Check against delivery.
Thank you, and good afternoon everyone.
Over the last 24 hours we have identified 639 new cases of COVID-19 in the province and completed about 9,800 tests.
That puts our current positivity rate at 6.1%.
There are 811 people in hospital, including 130 who have been admitted to the ICU.
Sadly, 23 new deaths were reported to us in the past 24 hours.
My deepest condolences go to the family and friends of those individuals.
Looking to schools, we will resume reporting on school cases later this week as students in all grades resumed in-person learning today.
Our overall numbers underline the importance of the immunization program that is underway.
I know that many are celebrating Alberta’s progress distributing the vaccine, and rightly so.
I also know that some have questions and even worries, as is normal with anything new.
As I said in December, Canada has one of the most robust regulatory systems for new vaccines in the world.
Health Canada moved quickly, but at the same time, there was rigorous testing and scrutiny applied to these vaccines as to any others.
Clinical trials with tens of thousands of participants from multiple countries found no safety concerns with the vaccines we are administering.
But we are not taking that for granted.
As we do with all new vaccines, we are watching closely to ensure that, if any safety signals emerge, we will be able to detect them immediately.
Like all other provinces and territories, we are working closely with the Public Health Agency of Canada, to monitor for adverse events.
As the Premier and Minister noted, we have administered more than 46,000 doses of the vaccine.
So far, we have reported seven Adverse Events Following Immunization.
These are any health problems that follow immunization.
They are not necessarily caused by the vaccine, but if a health problem happens after an immunization, we want to know so we can evaluate it.
Of the seven events reported, most were minor such as swollen lymph nodes, diarrhea, or a rash.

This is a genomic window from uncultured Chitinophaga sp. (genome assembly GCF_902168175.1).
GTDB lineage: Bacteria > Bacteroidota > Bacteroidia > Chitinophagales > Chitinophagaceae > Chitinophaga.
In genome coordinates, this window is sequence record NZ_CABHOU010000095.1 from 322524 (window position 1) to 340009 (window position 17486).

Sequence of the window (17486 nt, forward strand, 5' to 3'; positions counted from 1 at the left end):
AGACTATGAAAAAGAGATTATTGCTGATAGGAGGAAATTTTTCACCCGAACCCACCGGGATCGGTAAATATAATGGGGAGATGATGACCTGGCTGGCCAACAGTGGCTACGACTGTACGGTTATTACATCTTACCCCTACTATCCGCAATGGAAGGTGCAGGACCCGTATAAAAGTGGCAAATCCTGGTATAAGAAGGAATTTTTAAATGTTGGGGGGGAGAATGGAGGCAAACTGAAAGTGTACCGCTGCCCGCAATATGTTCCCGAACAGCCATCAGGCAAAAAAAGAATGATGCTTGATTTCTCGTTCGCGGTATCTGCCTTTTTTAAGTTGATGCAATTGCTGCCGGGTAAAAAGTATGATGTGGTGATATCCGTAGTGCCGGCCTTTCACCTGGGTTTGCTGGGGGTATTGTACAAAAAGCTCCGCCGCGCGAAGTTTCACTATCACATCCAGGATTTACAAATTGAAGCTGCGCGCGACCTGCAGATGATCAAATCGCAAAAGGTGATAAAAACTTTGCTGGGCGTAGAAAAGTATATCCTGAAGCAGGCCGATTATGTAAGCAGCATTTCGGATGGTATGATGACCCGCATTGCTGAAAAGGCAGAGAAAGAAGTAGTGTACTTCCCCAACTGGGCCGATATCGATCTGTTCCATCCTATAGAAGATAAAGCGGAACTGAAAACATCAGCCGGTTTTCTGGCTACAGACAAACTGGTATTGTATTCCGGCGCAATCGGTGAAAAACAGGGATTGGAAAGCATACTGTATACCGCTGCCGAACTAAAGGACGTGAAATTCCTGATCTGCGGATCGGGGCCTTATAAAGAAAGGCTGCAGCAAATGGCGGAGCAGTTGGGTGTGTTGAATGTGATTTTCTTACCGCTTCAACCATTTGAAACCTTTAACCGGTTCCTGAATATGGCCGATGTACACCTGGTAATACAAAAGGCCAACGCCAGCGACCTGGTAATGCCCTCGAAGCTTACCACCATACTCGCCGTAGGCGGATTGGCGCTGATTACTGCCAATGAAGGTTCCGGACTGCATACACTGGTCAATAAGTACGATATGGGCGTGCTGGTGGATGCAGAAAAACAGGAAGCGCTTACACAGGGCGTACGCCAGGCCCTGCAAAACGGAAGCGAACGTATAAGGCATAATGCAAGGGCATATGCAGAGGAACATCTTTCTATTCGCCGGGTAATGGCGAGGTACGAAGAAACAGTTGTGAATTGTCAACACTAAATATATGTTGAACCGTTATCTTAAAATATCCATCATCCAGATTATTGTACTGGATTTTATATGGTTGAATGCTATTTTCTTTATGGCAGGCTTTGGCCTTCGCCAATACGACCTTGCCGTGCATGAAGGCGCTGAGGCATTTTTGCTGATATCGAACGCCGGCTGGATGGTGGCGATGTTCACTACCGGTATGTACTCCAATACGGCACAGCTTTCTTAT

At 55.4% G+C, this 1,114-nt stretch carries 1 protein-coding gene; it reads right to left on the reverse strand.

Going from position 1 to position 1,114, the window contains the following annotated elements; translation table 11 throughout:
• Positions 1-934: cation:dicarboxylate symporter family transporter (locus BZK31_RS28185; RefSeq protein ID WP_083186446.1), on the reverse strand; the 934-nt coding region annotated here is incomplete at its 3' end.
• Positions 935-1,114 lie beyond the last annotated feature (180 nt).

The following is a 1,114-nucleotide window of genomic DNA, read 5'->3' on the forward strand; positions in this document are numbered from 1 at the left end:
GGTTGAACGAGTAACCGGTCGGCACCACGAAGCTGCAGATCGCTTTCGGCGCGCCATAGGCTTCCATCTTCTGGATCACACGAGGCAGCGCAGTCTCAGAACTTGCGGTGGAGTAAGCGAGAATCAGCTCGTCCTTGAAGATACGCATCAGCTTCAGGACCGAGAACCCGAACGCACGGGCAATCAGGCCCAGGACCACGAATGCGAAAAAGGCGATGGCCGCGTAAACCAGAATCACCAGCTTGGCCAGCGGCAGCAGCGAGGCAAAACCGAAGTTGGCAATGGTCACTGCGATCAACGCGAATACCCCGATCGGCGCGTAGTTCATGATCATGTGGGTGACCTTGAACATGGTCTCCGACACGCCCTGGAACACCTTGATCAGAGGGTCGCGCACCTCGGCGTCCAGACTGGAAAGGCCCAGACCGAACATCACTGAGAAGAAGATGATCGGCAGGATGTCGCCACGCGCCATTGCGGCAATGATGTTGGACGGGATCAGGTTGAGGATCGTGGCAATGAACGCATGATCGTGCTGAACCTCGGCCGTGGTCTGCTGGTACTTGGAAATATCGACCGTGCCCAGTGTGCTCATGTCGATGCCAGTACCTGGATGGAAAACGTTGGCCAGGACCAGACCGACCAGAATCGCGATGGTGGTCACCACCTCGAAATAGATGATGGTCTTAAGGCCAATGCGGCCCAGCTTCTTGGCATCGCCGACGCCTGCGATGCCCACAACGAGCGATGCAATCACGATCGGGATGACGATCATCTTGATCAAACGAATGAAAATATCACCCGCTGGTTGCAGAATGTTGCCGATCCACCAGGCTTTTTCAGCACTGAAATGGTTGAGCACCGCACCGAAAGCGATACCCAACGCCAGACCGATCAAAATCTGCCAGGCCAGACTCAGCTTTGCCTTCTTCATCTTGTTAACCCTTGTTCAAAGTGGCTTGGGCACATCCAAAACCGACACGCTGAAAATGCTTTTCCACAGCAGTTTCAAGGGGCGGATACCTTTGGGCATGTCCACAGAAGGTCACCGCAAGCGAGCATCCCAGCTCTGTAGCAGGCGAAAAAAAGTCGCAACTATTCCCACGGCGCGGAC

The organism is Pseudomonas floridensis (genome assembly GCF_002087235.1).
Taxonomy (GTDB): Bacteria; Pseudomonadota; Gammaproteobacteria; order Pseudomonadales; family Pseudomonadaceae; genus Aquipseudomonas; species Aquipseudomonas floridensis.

There were three that involved an allergic reaction. None of these were determined to be anaphylactic reactions.
However, as is our common practice, second doses are deferred until an allergy assessment determines whether a second dose is safe.
Having a limited number of adverse events is common in any immunization program, including influenza and the pneumococcal vaccine.
The current overall adverse event rate per 100,000 doses for COVID-19 vaccines is roughly comparable to the rate for pneumococcal vaccines, where eight adverse events have been reported this year from just under 31,000 doses given.
Allergic reactions can happen with any medication, vaccine, or even food.
Being ready to respond to an allergic reaction is a critical part of every immunization program.
It is why anyone who gets the COVID-19 vaccine is asked to stay under medical observation for a short time afterwards.
We will continue to closely monitor and report adverse events, and what we have seen so far is consistent with what was reported in the vaccine trials.
It is common to see side effects like fever or muscle aches after a vaccine, and this is a sign that the immune system is working to build antibodies.
I believe the benefits of vaccines far outweigh any risks, and this vaccine will save lives.
I commend the many health care workers who are leading this work across the province.
We are making excellent progress.
But this does not yet reduce the challenge that COVID-19 still poses to our health sytem and our public health.
And it does not change the important role that we all must play in the coming days.
Albertans can be proud of the way we have brought our numbers down over the last month, especially when we look at the increasing trends happening in some other jurisdictions.
We have more to do, but we are bending the curve and we must keep up this momentum in the days ahead.
Thank you and we’re happy to answer your questions.